Consistency also works on the positive side too! I always celebrate my students’ successes, they help celebrate mine and everyone feels like their own learning journey, their passions and their thoughts are valuable. Knowing that hard work will always be rewarded makes doing it just that little be easier and anchors it to all the positive emotions that go hand in hand with feelings of recognition, accomplishment and respect. I also treat my students consistently; whilst I don’t hide the ups and downs of life from them I always endeavour to treat them the same regardless of what else may be happening.

consistency and choice image

Choice

I also really value choice.  In my classroom I use the Daily 5 model (if you haven’t checked it out I highly recommend you do so by clicking this link) which promotes the importance of student choice.  This isn’t a choice of doing one task in avoidance of the other, but the idea of allowing students control over the order and methods they use to accomplish a task. For example I started this year with a VERY reluctant reader in my class, everyday he dreaded having to read.  Yet by being allowed to choose when he reads, where he reads (within the room) and what he reads he feels some control and this has made the experience much easier for him.  In fact, he’ll now happily read for 15-20 minutes a day, because he knows that for the rest of our ELA time he’ll get to do other activities that he enjoys much more AND he’s in control of his reading.  If I’d told that same student that he must sit 5 pages from Book X and 10:30 he’d have fought so hard against it, but by offering him real, positive choices he takes ownership of the situation.  I really don’t mind whether he reads at the start of ELA, in the middle or at the end; it doesn’t bother me where he sits, and I’d rather he happily reads something a little easier than detests reading ‘on level’.  I’ve got my reluctant reader reading, and he’s got control of his situation – win win!

As alluded to in the example, these choices must be two things; real and positive.  I certainly to not support the terrible choices we’ve all heard offered by exasperated teachers or parents such as ‘You can choose to come inside now or you can sit here ALL day on your OWN and cry!’ … really, you’re happy with them staying there all day? …. thought not! The choice must be one you are happy with regardless of which option they pick.  A colleague of mine recently had two students refuse to return from the playground.  She asked my advice and I gave her two choices to offer them. ‘You may come inside now with your classmates, or you may wait out here for 2 minutes and then come in – but you will lose those minutes from your next break.’ Either option was safe, the girls came inside after 2 minutes, but they had to lose break time later (consistency remember!) and so they’ve not tried to stay out again.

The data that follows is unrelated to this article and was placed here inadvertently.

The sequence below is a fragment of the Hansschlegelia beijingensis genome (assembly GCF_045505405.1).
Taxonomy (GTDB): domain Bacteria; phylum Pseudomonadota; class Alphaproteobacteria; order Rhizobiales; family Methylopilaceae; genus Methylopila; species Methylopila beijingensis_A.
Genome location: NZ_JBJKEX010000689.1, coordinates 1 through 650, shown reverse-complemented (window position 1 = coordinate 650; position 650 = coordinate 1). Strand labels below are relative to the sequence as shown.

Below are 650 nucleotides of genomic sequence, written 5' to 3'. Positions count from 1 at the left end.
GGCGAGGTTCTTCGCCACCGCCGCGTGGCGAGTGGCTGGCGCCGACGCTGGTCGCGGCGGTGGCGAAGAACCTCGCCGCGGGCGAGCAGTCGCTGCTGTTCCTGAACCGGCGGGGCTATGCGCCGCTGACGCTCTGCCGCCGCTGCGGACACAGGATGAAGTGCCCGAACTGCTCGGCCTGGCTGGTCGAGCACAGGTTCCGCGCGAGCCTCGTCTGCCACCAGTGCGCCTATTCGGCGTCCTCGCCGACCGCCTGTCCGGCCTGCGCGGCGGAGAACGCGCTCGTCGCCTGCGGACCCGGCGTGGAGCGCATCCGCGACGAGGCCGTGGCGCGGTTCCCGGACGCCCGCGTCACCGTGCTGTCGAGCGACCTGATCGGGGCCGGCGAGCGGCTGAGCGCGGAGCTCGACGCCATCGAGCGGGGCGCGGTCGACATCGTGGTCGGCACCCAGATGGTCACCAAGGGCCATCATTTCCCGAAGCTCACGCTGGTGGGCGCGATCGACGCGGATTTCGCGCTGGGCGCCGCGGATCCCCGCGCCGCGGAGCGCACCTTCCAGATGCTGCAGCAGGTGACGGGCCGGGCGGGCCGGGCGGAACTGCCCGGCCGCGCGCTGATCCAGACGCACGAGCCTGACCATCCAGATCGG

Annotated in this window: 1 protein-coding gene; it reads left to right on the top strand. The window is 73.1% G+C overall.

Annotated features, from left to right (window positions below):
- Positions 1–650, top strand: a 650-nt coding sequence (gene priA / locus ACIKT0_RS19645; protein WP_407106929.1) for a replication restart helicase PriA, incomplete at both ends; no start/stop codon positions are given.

Back inside the classroom this is surprisingly easy to enact! Let’s say you want students to practice using full stops correctly in an English lesson. You have two activities set up for this; one where students edit a piece of writing to add in full stops, and a write and draw activity in which they write a sentence, include their punctuation and then illustrate the sentence (since they are likely to be young learners!) It’s an English lesson so you can add in a session of reading too! So if we say for simplicity that this lesson is 30 minutes your students will read for 10 minutes, pair up to edit the writing for 10, then work on their own sentences for 10.  Likelihood is they need more help with the latter activity.  If you let the students pick the order in which they complete them they will be more engaged, feel greater ownership and it will be easier for you to help out with the writing task, since fewer kids will be attempting it at once. This is obviously just one example, and it takes practice – but it makes a tremendous difference, especially when done everyday.

Obviously these two ideas do not and cannot form and entire teaching approach I do think they are incredibly important. As I continue to try and improve my practice everyday I also can’t wait to see what other thoughts, ideas and approaches will shape my teaching in the future.